Contributed by Danny Nghieu, EIT, Colonial Seal
Elastomers are widely used due to their relatively high strength, low abrasion rate, and resistance to water, oils, and other chemicals. The mechanical properties of elastomers, namely their tensile strength and hardness, can change over time when the product is sitting in storage. The storage environment will typically dictate the shelf life of a rubber product. Most rubbers are sensitive to temperature, light, oxygen, moisture, heat, and mechanical load during storage. These factors can prematurely age a rubber product, thus negatively affecting its service life either as a raw material or as a finished product.
When elastomeric products such as seals are stored for an extended period, they become aged. Naturally, the elastomer will undergo a series of changes that will alter its material properties over time. The molecular chains that make up the elastomer will degrade, a process that starts the day that the material is manufactured. In this article, we will explore how elastomers commonly used in seals can change over time from aging and the effect it has on seal performance. We will also present guidelines on best practices for handling and storing elastomeric products to ensure optimal service life.
Elastomers are natural or synthetic polymers that have elastic properties. The molecular chains that make up elastomers are held together by weak intermolecular forces. Generally, they have low Young’s modulus and high yield strength. They also have the unique property of regaining their original shape and size after being stretched or compressed. Many different types of elastomers can be found in seals such as natural butadiene rubber (NBR), Viton (FKM), silicone rubber (VMQ), or polyurethane (PU).
Accelerated aging tests are typically conducted to get a better understanding of how elastomers degrade over time. We will focus on the most common form of elastomer aging observed in industrial applications: thermal aging.
Thermal aging tests are performed to check the ability of a product to withstand elevated temperatures. The tests are typically conducted by placing elastomeric samples inside of a hot air oven. The samples are hung on a turntable inside the oven and rotated slowly to heat evenly and can spend days or weeks in the oven at a high temperature (100 °C+). Physical properties of the samples, such as shore hardness and tensile strength, are then measured and analyzed.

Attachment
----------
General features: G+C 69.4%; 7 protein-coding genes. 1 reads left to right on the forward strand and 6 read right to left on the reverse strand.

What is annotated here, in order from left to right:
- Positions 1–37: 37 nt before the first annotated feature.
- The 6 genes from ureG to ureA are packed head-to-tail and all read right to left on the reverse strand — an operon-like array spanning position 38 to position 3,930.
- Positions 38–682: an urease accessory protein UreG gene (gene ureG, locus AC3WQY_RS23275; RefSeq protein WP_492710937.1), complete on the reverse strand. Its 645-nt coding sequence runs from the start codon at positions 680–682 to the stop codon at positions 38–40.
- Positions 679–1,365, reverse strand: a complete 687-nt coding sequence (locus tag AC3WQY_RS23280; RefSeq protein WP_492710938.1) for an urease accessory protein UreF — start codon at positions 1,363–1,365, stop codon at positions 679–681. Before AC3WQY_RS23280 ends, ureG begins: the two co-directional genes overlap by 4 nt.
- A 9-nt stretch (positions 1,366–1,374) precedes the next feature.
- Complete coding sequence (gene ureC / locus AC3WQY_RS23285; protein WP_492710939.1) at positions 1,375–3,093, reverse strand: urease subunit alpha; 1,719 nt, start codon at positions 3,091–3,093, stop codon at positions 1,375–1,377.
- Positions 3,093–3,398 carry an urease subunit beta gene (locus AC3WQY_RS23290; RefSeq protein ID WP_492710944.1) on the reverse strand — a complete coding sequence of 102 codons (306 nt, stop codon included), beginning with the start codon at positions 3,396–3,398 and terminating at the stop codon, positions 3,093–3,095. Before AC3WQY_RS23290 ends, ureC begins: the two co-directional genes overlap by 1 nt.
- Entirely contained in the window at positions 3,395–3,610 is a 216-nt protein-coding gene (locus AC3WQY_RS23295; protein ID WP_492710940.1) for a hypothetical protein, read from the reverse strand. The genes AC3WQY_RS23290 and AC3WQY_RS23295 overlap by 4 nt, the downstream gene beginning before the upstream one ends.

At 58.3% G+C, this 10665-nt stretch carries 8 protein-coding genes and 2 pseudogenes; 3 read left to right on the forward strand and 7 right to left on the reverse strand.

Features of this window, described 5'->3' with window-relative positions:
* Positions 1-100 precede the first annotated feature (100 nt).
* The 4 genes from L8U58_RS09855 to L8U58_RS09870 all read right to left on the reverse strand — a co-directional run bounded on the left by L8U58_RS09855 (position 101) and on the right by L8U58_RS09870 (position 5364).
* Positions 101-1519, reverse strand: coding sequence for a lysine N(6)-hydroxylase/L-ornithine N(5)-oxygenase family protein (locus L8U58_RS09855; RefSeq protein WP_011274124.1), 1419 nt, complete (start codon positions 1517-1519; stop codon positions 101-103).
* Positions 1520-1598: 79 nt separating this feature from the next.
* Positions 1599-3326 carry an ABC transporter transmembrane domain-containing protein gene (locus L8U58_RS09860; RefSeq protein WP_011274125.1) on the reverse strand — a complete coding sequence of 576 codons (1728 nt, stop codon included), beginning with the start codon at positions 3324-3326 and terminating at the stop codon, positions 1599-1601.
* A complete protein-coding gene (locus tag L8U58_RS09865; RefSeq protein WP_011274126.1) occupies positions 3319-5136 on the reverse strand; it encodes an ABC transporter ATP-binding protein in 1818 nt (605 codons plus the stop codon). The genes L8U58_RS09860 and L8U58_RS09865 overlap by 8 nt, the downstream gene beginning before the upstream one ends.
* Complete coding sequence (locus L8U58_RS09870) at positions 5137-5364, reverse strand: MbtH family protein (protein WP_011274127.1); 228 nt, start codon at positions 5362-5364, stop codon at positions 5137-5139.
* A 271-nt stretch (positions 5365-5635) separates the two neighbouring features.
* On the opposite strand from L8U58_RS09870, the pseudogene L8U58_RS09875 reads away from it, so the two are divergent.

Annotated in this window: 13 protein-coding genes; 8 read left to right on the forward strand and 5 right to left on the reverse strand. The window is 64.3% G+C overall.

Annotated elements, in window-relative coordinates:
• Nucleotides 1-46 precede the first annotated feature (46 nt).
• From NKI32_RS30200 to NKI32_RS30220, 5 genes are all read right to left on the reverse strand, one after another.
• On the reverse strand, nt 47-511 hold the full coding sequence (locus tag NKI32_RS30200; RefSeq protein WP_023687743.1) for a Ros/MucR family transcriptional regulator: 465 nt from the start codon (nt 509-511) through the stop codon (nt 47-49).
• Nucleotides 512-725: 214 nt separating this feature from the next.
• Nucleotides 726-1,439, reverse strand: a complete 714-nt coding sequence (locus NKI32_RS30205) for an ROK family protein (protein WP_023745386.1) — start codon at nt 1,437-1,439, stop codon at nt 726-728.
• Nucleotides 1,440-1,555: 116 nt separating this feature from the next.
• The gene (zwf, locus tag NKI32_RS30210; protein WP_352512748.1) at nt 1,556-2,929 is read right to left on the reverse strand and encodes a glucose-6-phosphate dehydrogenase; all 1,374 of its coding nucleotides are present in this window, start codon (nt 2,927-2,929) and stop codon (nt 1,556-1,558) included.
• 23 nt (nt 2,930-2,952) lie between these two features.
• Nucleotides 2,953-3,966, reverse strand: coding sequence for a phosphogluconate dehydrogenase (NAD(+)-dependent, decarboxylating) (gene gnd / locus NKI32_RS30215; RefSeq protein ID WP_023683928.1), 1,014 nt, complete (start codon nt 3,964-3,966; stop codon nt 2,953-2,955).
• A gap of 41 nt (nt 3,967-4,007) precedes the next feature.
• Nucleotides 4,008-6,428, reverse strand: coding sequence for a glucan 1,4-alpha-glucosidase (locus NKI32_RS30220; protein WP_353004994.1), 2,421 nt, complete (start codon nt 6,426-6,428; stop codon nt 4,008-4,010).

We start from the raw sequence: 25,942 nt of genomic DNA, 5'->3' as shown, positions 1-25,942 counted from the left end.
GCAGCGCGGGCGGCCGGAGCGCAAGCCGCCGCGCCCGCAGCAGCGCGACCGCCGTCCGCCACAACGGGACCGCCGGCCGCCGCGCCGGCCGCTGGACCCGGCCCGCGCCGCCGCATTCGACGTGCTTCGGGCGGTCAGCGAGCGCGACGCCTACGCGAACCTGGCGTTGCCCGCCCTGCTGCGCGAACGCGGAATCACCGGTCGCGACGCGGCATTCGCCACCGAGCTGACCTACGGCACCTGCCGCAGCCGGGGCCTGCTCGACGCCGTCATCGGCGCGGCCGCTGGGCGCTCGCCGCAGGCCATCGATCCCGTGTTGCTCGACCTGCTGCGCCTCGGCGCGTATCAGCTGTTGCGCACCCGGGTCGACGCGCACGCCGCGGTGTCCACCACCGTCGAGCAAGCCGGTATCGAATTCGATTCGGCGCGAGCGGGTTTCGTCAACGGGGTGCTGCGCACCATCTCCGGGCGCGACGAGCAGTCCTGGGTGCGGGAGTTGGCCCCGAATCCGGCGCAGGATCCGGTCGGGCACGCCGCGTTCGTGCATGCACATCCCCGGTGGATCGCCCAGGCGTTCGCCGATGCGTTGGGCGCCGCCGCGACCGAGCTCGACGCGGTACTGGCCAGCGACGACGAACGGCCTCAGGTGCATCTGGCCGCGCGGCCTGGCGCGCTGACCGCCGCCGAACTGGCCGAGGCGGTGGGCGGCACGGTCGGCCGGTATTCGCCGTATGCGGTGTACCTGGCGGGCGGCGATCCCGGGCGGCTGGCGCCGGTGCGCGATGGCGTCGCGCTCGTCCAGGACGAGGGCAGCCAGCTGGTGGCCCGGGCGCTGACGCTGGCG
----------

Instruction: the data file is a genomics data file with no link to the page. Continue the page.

Two primary chemical reactions occur when rubber ages: hardening and softening. Hardening occurs when the polymer chains that make up a rubber start to bind together. Most elastomers found in seals (NBR, FKM, VMQ, EPDM, POM, etc.) will harden with age due to cross-linking (See Table 2). The tensile strength of the material will also decrease, which results in the elastomer becoming brittle (See Figure 1 and 2). Some materials, such as natural rubber or isoprene polymers, can soften with age due to weakening in their molecular chain, but these materials are not often used in sealing applications.
Applications and Testing
Elastomer seals are vital components in most industrial machines. They keep lubrication in and contaminants out. To be effective, the seal should have a proper lip construction and the material should be free of defects. What would happen if you put an aged oil seal into service? Lip materials are typically soft so that they may easily stretch and move into surface imperfections and seal on rough surfaces. If the material ages and becomes hardened, it will reduce friction on the system but may lose its sealing ability. Additionally, because of the strength decrease, it will also be more susceptible to damage and will likely have a shorter service life.
Here at Colonial Seal Company, we have conducted our own independent study on the effects of aging on rubber seals (See Figure 3). Two standard “A” style NBR oil seals were tested on an endurance testing machine. Both seals were stored in a climate-controlled warehouse and kept in original packaging until testing. The test was conducted at 2,000 rpm, 200°F, and kept at a constant 7 psi. Testing ran for 24 hours per day until leakage was observed. An approximate 13% of reduction in useful life was observed in a 6-year-old seal compared to a newly manufactured seal.
Elastomers typically degrade at a slower pace if they are properly stored. SAE AS5316 Standard, DIN 7716 and ISO 2230 standards offer best practices for storing elastomer seals. These standards offer the same general guidelines for storage conditions. Ideal storage conditions are as follows:
North American SAE AS5316 recommends a maximum shelf life of:
German DIN 7716 and International ISO 2230 standards are somewhat stricter compared to AS5316. Recommended maximum shelf life per ISO and DIN standards is as follows:
Regardless of which standard is observed, elastomer seals should always be inspected prior to installation. A visual inspection is sufficient to identify dirt, deformations, cracks, tears, discoloration, hardening or softening. Elastomer seals that are in storage should be checked annually. Any products with obvious defects should be disposed of properly.
An inventory check should always note the inventory age of an elastomeric product. Following an inventory check and inspection, the recommended storage period may be extended. Smaller elastomer seals or seals stored in non-ideal conditions should be inspected more often, perhaps on a semi-annual or quarterly basis. Lastly, FIFO (first in, first out) procedures are recommended to push out old stock and reduce obsolete inventory. This also ensures that when the seals are put into service, they will have an optimal service life.
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